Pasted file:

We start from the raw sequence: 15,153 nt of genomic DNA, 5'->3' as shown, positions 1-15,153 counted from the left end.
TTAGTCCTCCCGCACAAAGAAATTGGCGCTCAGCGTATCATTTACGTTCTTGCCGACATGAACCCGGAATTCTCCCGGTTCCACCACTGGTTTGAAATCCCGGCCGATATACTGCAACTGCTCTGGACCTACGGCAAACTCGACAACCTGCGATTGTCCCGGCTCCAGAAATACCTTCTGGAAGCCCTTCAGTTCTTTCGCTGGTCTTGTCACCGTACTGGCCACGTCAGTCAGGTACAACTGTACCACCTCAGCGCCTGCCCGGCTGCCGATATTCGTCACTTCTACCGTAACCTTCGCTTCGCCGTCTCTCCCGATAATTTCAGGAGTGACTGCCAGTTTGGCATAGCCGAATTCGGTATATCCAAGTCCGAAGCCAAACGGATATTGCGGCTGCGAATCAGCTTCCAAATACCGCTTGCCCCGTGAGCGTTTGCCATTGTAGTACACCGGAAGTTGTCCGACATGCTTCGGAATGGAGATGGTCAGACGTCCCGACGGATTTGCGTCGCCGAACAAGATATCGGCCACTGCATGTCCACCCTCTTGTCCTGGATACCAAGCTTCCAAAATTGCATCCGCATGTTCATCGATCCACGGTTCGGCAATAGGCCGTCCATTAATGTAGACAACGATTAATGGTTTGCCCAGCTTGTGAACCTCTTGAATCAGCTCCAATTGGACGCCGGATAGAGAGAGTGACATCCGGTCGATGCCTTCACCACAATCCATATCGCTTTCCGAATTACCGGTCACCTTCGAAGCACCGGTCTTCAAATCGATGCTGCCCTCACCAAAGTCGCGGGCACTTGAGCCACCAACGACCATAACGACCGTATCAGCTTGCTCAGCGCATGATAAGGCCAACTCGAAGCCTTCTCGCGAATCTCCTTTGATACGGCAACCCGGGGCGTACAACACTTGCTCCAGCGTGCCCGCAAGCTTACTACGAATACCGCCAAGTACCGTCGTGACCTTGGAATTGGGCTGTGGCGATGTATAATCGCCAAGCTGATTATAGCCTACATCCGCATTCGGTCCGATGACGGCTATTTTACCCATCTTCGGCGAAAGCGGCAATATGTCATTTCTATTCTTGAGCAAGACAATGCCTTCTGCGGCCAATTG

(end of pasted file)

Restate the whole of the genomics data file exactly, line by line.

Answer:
We start from the raw sequence: 15,153 nt of genomic DNA, 5'->3' as shown, positions 1-15,153 counted from the left end.
TTAGTCCTCCCGCACAAAGAAATTGGCGCTCAGCGTATCATTTACGTTCTTGCCGACATGAACCCGGAATTCTCCCGGTTCCACCACTGGTTTGAAATCCCGGCCGATATACTGCAACTGCTCTGGACCTACGGCAAACTCGACAACCTGCGATTGTCCCGGCTCCAGAAATACCTTCTGGAAGCCCTTCAGTTCTTTCGCTGGTCTTGTCACCGTACTGGCCACGTCAGTCAGGTACAACTGTACCACCTCAGCGCCTGCCCGGCTGCCGATATTCGTCACTTCTACCGTAACCTTCGCTTCGCCGTCTCTCCCGATAATTTCAGGAGTGACTGCCAGTTTGGCATAGCCGAATTCGGTATATCCAAGTCCGAAGCCAAACGGATATTGCGGCTGCGAATCAGCTTCCAAATACCGCTTGCCCCGTGAGCGTTTGCCATTGTAGTACACCGGAAGTTGTCCGACATGCTTCGGAATGGAGATGGTCAGACGTCCCGACGGATTTGCGTCGCCGAACAAGATATCGGCCACTGCATGTCCACCCTCTTGTCCTGGATACCAAGCTTCCAAAATTGCATCCGCATGTTCATCGATCCACGGTTCGGCAATAGGCCGTCCATTAATGTAGACAACGATTAATGGTTTGCCCAGCTTGTGAACCTCTTGAATCAGCTCCAATTGGACGCCGGATAGAGAGAGTGACATCCGGTCGATGCCTTCACCACAATCCATATCGCTTTCCGAATTACCGGTCACCTTCGAAGCACCGGTCTTCAAATCGATGCTGCCCTCACCAAAGTCGCGGGCACTTGAGCCACCAACGACCATAACGACCGTATCAGCTTGCTCAGCGCATGATAAGGCCAACTCGAAGCCTTCTCGCGAATCTCCTTTGATACGGCAACCCGGGGCGTACAACACTTGCTCCAGCGTGCCCGCAAGCTTACTACGAATACCGCCAAGTACCGTCGTGACCTTGGAATTGGGCTGTGGCGATGTATAATCGCCAAGCTGATTATAGCCTACATCCGCATTCGGTCCGATGACGGCTATTTTACCCATCTTCGGCGAAAGCGGCAATATGTCATTTCTATTCTTGAGCAAGACAATGCCTTCTGCGGCCAATTG